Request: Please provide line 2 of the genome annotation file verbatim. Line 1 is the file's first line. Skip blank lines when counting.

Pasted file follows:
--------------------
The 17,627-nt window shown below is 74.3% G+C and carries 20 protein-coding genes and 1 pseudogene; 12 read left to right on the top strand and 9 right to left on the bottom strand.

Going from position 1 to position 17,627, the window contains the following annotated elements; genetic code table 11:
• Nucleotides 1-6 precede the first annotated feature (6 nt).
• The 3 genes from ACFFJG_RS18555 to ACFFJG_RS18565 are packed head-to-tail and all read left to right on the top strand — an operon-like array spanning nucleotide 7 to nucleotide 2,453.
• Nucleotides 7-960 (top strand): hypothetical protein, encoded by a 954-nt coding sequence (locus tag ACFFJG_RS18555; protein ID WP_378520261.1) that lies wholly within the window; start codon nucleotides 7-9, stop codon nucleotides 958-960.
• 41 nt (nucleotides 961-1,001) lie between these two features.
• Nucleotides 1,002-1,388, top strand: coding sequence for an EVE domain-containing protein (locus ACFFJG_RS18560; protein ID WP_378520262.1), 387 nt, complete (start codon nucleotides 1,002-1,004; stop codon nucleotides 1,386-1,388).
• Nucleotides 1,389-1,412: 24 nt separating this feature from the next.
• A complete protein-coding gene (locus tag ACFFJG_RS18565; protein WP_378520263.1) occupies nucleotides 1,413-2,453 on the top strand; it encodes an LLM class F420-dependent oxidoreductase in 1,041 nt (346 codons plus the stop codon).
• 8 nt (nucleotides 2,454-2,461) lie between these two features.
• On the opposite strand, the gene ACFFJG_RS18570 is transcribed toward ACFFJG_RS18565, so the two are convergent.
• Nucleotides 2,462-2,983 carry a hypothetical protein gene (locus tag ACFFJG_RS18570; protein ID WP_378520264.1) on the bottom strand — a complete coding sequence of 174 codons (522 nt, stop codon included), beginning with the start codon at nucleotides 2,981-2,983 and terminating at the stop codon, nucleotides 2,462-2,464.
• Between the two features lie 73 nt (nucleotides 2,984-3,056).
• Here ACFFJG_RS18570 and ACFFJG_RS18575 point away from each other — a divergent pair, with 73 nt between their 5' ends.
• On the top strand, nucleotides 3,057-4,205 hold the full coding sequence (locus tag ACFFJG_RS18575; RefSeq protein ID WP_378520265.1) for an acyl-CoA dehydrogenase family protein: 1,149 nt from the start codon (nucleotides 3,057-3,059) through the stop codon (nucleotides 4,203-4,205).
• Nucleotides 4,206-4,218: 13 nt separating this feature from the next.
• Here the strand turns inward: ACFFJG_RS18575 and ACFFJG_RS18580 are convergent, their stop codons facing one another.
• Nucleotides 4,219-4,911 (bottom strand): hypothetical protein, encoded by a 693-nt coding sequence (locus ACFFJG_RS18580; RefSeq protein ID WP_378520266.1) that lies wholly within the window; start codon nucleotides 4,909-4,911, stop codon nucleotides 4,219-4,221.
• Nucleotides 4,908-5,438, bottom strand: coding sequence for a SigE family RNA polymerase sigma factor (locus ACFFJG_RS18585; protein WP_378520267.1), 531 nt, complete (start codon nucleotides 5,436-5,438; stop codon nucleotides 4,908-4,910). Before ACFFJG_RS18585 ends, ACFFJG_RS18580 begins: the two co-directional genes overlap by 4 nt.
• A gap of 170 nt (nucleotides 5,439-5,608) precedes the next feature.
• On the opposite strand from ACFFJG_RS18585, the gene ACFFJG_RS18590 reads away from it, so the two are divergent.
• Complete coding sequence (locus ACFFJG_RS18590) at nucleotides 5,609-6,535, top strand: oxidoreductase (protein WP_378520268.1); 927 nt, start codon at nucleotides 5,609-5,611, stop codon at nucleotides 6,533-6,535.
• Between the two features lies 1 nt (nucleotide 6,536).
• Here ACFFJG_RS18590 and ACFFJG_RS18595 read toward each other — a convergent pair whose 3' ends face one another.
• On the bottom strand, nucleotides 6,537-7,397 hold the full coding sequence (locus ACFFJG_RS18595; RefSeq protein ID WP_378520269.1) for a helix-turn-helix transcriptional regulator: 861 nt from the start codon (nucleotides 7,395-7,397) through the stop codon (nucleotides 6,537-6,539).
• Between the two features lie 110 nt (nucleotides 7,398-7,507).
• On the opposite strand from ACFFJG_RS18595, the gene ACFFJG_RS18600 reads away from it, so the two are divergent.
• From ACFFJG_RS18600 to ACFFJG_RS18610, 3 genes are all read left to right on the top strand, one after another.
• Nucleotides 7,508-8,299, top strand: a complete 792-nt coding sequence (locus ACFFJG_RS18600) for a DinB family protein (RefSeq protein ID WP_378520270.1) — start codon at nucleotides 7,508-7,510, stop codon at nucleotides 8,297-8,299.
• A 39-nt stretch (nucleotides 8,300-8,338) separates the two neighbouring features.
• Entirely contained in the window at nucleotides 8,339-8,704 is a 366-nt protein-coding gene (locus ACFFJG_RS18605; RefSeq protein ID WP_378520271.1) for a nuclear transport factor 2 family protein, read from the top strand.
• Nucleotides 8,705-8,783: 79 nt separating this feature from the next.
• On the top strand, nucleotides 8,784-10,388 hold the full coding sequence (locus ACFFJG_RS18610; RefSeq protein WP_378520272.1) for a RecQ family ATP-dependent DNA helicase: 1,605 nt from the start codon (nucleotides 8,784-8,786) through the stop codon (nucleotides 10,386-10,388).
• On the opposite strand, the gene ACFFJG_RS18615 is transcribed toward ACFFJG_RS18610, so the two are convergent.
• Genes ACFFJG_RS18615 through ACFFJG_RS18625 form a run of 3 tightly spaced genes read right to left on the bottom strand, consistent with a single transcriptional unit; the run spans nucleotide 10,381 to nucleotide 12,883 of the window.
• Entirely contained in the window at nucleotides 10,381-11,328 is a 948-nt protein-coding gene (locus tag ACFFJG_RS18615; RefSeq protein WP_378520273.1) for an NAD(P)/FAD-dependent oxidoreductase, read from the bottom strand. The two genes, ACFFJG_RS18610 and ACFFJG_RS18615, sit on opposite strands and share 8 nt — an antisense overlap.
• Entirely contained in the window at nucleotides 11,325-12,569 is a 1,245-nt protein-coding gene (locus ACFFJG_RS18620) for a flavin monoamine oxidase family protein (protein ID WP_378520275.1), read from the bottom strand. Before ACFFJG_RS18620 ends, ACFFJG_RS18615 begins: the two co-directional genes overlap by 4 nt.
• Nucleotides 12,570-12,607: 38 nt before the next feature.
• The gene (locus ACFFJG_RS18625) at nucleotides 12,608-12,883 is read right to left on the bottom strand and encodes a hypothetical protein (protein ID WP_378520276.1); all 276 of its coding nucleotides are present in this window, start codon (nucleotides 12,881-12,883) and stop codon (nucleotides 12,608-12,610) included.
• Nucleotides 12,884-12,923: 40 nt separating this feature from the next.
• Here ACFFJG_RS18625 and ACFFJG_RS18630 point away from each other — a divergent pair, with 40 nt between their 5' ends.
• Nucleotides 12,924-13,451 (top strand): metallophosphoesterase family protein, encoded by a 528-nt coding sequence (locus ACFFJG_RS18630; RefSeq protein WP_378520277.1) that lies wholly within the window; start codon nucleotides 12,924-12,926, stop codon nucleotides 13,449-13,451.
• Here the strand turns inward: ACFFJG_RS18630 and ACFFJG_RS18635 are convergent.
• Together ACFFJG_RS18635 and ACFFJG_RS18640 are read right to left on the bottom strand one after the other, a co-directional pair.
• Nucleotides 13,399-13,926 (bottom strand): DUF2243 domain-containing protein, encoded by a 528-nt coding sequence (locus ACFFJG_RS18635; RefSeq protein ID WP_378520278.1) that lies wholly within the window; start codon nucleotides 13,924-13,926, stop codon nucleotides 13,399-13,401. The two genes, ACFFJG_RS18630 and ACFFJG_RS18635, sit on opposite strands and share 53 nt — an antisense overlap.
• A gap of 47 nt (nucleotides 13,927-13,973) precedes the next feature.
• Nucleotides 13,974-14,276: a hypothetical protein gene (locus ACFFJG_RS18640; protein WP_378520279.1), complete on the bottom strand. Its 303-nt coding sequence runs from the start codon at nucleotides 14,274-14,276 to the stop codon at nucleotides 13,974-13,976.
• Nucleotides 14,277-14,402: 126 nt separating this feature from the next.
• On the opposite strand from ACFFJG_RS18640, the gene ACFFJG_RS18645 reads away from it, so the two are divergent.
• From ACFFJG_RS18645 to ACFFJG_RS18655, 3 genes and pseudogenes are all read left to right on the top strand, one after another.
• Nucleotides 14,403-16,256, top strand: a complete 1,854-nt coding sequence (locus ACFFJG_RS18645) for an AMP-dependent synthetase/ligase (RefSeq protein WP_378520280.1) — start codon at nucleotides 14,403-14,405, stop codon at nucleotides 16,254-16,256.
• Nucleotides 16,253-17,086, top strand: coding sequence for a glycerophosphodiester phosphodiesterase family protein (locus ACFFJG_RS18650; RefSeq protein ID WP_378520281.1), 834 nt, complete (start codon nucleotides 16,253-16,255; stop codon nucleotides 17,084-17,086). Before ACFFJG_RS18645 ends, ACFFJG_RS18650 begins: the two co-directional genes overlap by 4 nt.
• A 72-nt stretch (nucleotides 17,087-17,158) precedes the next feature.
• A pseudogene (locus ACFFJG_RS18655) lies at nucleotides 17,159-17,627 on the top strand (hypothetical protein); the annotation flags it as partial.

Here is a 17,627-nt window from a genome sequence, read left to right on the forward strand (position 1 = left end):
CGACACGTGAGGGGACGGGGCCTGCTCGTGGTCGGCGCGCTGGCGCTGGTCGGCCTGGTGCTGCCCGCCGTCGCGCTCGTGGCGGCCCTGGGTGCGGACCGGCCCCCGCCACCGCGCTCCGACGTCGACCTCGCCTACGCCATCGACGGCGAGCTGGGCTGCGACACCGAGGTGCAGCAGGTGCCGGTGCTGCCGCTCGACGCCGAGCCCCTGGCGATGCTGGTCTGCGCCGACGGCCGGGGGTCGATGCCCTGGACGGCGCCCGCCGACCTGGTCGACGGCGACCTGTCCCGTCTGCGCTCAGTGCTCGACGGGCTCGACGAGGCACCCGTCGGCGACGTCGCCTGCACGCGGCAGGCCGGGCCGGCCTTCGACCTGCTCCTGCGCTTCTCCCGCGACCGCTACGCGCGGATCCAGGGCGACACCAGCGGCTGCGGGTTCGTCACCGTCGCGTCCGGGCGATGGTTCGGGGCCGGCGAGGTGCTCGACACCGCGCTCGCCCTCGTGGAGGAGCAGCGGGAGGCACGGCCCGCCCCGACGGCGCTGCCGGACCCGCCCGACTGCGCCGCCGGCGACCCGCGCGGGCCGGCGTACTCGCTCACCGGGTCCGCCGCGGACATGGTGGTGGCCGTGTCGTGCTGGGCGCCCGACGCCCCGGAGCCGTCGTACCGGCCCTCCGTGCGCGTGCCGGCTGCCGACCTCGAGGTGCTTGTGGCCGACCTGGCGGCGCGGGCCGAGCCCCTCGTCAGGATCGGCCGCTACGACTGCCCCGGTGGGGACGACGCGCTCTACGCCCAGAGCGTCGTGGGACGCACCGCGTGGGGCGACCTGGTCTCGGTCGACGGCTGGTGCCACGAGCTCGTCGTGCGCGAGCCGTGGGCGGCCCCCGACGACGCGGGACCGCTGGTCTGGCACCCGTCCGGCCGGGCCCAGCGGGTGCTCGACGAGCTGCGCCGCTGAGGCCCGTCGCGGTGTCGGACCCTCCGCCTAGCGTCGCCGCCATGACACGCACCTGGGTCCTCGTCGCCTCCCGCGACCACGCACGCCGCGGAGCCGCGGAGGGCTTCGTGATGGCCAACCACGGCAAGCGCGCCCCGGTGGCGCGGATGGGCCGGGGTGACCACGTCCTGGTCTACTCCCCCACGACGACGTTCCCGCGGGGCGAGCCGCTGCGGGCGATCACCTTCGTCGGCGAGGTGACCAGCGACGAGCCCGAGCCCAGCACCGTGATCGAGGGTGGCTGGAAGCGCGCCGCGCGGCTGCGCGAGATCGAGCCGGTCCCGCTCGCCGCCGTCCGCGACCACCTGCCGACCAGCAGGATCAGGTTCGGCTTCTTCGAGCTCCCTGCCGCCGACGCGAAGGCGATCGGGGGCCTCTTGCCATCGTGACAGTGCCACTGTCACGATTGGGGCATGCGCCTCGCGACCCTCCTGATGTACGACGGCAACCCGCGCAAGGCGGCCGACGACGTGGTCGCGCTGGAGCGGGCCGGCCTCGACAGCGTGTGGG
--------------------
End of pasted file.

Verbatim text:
Going from position 1 to position 17,627, the window contains the following annotated elements; genetic code table 11: